Kyle wanted two million a year, well under the Ray Bourque ceiling (the unspoken and not always followed premise that Raymond will be the highest paid player on the team. But Kyle didn't get it, and the young man found out in the process that the second contract isn't as much fun as the first. Kyle has said that he doesn't like the negotiating game one bit, but that he will dedicate himself to the coach and his teammates now that he is signed.

The Bruins are idle until Friday's game with the Rangers, giving Kyle a sort of mini-mini-camp to get revved up. Kyle signed at just the right point in the schedule. After missing a month of the season, even a few days will help, rather than being thrown into a three-games-in-four-days meat grinder his first week back.

People say "Welcome to the NHL" when rookie players are exposed to the top-level pro game and are taken aback by the hitting, the speed, or the intensity. In Boston, players in effect hear "Welcome to life as a Bruin" when they complete their first contract and try to negotiate another.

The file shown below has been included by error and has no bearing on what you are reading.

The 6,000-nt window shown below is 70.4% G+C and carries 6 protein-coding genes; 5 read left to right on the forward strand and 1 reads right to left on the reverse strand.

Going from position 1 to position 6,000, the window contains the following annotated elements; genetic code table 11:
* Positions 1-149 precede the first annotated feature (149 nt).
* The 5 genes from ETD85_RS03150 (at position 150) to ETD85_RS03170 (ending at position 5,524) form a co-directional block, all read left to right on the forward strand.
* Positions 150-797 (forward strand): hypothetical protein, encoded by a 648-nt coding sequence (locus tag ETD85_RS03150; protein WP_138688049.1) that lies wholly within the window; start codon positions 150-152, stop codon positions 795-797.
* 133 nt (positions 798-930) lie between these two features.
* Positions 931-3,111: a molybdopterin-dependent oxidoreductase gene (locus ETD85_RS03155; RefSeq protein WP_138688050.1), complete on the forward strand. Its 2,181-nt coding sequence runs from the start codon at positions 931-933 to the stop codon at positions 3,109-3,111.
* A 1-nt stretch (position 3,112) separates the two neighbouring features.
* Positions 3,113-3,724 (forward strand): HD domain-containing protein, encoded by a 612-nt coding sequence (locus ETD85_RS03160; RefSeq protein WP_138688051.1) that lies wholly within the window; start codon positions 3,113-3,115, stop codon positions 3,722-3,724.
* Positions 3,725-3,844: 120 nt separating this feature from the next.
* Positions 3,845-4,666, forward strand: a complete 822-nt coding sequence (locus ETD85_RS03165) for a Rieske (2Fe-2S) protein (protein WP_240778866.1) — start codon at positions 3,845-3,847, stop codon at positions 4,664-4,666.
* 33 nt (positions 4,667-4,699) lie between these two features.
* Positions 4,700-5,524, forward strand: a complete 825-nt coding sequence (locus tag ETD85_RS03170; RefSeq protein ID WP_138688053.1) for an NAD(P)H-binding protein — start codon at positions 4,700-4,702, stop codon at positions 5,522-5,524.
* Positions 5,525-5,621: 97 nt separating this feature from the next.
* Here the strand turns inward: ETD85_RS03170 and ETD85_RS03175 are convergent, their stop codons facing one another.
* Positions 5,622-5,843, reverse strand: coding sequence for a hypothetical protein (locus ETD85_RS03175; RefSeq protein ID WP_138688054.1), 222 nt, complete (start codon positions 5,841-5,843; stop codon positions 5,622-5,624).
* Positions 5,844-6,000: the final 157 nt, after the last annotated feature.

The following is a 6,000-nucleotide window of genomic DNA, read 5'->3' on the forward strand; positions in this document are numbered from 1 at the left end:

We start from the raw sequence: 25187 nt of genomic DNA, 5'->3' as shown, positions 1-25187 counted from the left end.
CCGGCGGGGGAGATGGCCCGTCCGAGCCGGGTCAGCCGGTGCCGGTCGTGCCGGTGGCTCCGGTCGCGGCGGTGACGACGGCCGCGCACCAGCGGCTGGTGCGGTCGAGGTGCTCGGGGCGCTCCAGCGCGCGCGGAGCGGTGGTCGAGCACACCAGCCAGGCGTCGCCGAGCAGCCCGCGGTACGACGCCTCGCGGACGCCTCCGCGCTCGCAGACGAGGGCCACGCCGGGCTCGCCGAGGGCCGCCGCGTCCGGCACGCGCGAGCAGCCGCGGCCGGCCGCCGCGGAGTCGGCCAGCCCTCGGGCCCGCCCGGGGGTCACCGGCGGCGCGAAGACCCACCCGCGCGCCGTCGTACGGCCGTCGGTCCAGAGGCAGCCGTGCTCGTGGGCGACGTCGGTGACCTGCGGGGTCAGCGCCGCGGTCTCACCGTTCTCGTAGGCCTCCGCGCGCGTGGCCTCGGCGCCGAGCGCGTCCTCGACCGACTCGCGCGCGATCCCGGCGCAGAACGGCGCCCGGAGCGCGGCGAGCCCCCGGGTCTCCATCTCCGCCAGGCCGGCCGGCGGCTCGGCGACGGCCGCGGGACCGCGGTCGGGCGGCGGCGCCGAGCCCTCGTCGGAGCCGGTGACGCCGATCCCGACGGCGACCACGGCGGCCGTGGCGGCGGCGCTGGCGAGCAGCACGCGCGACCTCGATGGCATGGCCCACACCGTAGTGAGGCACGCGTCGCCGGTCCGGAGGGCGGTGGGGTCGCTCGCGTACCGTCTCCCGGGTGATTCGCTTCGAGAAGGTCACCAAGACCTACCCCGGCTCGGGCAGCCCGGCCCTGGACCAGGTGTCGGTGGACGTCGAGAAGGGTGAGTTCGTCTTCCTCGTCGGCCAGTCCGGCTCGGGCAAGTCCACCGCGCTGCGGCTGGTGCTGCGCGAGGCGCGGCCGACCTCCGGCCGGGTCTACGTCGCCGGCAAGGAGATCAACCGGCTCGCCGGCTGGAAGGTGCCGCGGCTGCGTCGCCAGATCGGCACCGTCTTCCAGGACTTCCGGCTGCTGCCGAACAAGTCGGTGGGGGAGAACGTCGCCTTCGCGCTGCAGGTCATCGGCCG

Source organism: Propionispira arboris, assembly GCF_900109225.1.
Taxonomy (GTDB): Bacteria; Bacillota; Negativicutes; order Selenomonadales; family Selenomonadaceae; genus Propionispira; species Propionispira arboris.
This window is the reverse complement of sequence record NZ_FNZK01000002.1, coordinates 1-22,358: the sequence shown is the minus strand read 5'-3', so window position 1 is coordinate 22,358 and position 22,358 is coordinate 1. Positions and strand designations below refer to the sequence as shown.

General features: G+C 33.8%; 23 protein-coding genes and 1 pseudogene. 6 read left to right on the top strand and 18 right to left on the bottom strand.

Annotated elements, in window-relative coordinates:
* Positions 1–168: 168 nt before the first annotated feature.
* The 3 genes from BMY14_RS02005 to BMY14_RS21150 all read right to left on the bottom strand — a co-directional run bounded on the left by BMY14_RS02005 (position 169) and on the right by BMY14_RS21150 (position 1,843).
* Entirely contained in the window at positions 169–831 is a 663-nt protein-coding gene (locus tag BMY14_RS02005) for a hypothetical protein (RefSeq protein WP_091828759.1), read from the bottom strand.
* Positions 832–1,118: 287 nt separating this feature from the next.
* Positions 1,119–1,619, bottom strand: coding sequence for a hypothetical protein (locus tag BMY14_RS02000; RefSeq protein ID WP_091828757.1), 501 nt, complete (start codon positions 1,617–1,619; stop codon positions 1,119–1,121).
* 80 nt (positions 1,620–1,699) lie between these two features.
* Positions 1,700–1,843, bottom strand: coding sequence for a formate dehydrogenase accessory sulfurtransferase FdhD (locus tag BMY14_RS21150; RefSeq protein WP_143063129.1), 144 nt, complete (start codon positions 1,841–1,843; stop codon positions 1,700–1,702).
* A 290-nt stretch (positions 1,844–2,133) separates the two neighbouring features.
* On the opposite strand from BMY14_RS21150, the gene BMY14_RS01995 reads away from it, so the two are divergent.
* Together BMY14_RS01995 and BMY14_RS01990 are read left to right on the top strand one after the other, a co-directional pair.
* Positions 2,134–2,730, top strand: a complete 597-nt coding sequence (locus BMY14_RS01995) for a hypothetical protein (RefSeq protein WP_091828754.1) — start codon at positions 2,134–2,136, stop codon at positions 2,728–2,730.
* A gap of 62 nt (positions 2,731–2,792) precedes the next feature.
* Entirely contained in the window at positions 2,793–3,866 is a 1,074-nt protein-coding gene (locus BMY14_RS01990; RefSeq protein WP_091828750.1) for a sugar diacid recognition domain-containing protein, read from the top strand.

Harry Sinden and Mike O'Connell are right not to just open up the money bag and overpay players. Unfortunately, it invariably seems that the process of re-signing the player involves picking apart his performance and belittling his importance to the team, to the point where the player often feels badly used and unappreciated. Not every player can attack the game with the same enthusiasm, ever again, after going through this process. The team ultimately loses out, even if the General Manager is able to lean back and say "See, he really wasn't worth two million a year."

Hopefully, Kyle McLaren is the kind of guy who can take this as a challenge to prove that he is worth the two million he wanted. And in Harry's defense, there are enough times in sports that the player who gets a big payout no longer feels that challenge and his performance slumps. It is just too bad that neither Harry nor Mike are articulate enough to put the whole thing in language and incentives that will motivate rather than discourage the athlete.

McLaren is one heck of a defenseman, but his return probably will not have a massive impact on the Bruins, who have been doing fairly well defensively. Kyle has been more of a defensive force than an offensive threat, but that may be more a result of his role to date than his capabilities. The Bruins other defensemen, like Darren Van Impe and Grant Ledyard, have filled in admirably. With Don Sweeney back at full steam from his shoulder injury last year, the Bruins could have one of the strongest and deepest defensive corps in the league this year - enough so that they could afford to send 1st round draft pick Jonathan Girard back to Junior.